Security costs for protection of Gov. Scott Walker and Lieutenant Gov. Rebecca Kleefisch have doubled in comparison to the price marks on security when the pair took office in January, which some experts are attributing to the turbulent political climate in Wisconsin and the consequent increase in death threats.

According to documents originally obtained by the Milwaukee Journal Sentinel under Wisconsin’s open records law, security costs for Walker, Kleefisch and their families from November 2011 to August 2011 reached $611,000.

Security costs for former Gov. Jim Doyle from November 2009 to August 2011 were approximately $259,000, less than half of the cost to protect Walker and Kleefisch.

Captain David Erwin of State Patrol Dignitary Protection said in an email to The Badger Herald that current threats targeting Walker, his family and Kleefisch are not comparable to past administrations.

“Because of the increased threat level, for the first time we need to provide security at this level for the lieutenant governor and the governor’s family,” Erwin said in the email.

Erwin is responsible for making security-related decisions for Walker, Kleefisch and their families.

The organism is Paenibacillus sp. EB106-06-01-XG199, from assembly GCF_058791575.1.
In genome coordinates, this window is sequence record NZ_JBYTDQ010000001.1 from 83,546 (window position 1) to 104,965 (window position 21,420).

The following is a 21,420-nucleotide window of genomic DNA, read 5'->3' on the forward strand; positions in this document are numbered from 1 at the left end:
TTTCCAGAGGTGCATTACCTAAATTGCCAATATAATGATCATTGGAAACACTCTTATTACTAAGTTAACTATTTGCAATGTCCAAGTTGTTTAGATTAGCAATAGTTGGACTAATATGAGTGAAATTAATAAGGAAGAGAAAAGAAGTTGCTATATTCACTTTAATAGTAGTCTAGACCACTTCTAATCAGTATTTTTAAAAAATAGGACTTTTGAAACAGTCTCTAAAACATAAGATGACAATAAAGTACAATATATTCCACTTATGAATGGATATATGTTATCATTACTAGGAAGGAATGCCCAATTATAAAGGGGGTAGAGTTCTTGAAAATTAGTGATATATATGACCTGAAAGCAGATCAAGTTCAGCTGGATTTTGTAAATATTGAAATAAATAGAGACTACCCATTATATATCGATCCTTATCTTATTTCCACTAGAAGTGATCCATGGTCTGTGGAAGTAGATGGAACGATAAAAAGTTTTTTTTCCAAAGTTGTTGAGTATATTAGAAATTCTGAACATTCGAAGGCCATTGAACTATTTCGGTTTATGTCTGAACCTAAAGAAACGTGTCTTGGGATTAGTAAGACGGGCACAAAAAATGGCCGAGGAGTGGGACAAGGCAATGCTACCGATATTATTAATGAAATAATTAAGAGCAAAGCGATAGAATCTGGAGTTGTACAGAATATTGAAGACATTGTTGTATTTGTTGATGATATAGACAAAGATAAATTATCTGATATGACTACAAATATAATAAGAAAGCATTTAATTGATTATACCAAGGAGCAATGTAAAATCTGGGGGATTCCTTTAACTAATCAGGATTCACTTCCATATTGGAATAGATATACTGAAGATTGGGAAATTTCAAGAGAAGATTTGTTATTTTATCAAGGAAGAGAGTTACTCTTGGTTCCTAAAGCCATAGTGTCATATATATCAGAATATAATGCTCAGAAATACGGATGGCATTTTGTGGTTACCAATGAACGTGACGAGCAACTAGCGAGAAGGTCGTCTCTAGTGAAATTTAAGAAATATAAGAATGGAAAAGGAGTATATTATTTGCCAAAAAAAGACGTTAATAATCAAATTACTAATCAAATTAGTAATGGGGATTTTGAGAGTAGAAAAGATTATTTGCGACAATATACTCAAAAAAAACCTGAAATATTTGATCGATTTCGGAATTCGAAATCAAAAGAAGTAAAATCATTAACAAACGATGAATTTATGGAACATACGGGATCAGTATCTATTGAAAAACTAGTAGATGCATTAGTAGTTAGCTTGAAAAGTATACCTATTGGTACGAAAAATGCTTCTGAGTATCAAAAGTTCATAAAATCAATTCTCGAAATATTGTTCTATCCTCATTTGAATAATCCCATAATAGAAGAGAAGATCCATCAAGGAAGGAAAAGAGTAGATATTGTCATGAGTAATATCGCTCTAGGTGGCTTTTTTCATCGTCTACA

According to the Department of Administration Bureau of Enterprise, the 2005 Buick used to drive Walker and his family racked up 4,577 miles from January to Aug. 31, 2011. During that same time, a 2010 Suburban used to transport Walker drove 39,203 miles.

The same Buick drove 1,669 miles from January to Aug. 31, 2010 for Doyle, and the Suburban drove 14,333 miles during that time.

According to the Bureau of Enterprise, hours docked by state patrol vehicles from November 2010 to August 2011 totaled 15,391.58, up from 6,280.5 hours from January 2009 to August 2010.

Charles Franklin, University of Wisconsin political science professor, said the expansion of security measures is probably not wholly related to Walker’s increased death threats.The governor has received countless threats aimed at both himself and his family since introducing his budget repair legislation to curtail public employees’ collective bargaining rights at the beginning of his term. 

The need for increased protection, Franklin said, most likely also stems from the presence of demonstrators and an increase in the frequency of events at the Capitol.

“It’s not surprising to me that there’s an increase in security costs given the controversy that’s surrounding the governor,” Franklin said. “It would seem like simple prudence would incite officials to provide good protection for him. Whether it’s driven entirely by the events of the spring or something else, I don’t know.”